The Relocation Industry can be subject to external shocks and shifts that cause changes in assignment trends. For instance, the drop in oil prices in recent years most certainly affected numbers to Norway, Alberta, Canada, and Houston, Texas.
In Houston, the commercial real estate market was hurt as offices were left vacant. A wave of drug patent expirations (the “Patent Cliff”) has affected the activity of several pharmaceutical giants. Until recently, Western Australia was bustling with immigrants and assignees drawn by the region’s booming mineral mines. These days, Victoria in Eastern Australia with softer industries like IT and finance is the population growth centre.
Australia gives us an interesting example of how shifts are not always driven by declines in profitability. Changes in mining migration were more a result of mining projects reaching maturity. Since 2013, over 46,000 full-time jobs related to mining were shed as construction and development projects were completed. One result of that has been a surplus of rental properties in some of the mining boroughs like Pilbara, though rents are more stable in Perth, with its diverse economy and high student population.
Statistically, the population of Western Australia continues to grow (0.6% in 2016), though at a slower rate than elsewhere (Victoria grew 2.1% in the same period). The bulk of assignees to Australia are primary 457 Visa holders, of whom there were 95,360 in Australia at the end of March 2017. This figure represents a decline of around 10,000 skilled temporary workers a year since 2013. This number is likely to decline further as the Australian government moves towards an ‘Australia first’ policy with more limits on 457 Visa holders.
So what other shifts can we notice across industry sectors or different geographical locations?
Tracking assignee trends by sectoral changes – e.g. mining vs. financial sectors – is not an exact science. The BGRS (formerly Brookfield) Global Mobility Trends survey categorises survey respondents by industry and gives useful insights. One such insight is that IT industry respondents have the highest overall mobility growth expectations (80%) but – ironically – also a lower self-nomination process for relocation than other sectors (25% vs a 67% average). IT is an industry typically high in millennials. A recent Pew Research Study indicated that this group are moving significantly less than prior generations of young adults. It can be more difficult to persuade a millennial to go on assignment to a strange environment for several years than an older employee.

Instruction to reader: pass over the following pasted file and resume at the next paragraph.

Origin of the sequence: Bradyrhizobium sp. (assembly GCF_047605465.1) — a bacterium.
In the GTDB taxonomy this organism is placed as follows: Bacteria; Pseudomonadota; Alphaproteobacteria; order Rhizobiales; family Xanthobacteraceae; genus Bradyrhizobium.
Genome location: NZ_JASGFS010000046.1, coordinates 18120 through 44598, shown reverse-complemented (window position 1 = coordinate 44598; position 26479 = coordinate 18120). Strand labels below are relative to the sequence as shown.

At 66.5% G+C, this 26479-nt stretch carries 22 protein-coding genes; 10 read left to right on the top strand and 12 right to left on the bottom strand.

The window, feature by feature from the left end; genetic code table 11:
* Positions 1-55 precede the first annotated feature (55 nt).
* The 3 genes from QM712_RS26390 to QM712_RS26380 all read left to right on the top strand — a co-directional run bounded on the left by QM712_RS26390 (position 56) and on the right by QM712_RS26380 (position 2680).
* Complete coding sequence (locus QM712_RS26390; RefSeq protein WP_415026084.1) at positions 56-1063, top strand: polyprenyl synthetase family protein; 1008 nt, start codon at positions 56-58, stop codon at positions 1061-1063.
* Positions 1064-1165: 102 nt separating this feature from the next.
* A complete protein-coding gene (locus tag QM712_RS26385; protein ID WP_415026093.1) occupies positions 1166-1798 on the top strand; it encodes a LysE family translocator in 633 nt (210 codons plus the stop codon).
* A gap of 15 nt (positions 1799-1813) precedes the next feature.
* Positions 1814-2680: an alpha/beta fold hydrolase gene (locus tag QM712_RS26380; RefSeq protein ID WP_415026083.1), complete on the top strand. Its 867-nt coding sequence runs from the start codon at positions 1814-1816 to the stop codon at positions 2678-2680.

This dovetails with Going-there’s experience. One of GT’s clients, a US media giant, experienced challenges in recruiting among its largely millennial workforce for both domestic and global assignments. Working in partnership, GT developed an online tool allowing candidates to get a handle on assignment locations, encouraging more engagement with candidates with excellent results.
The BGRS survey also offers other insights into sectoral trends. For instance, in the Healthcare and Pharmaceutical industries, an assignment offers far more likelihood that an assignee will later hold a leadership position (71% as opposed to 43% average). It also suggests greater obstacles for female assignees in Manufacturing and Engineering sectors than other sectors, and a higher proportion of female assignees in Financial Services than other sectors.
However, there are also studies such as that by the Canadian Employee Relocation Council suggesting a greater reluctance among employees overall to relocate, particularly internationally. What the sectoral trends tell is that some industries may be finding employee resistance to moving stronger than in other industries.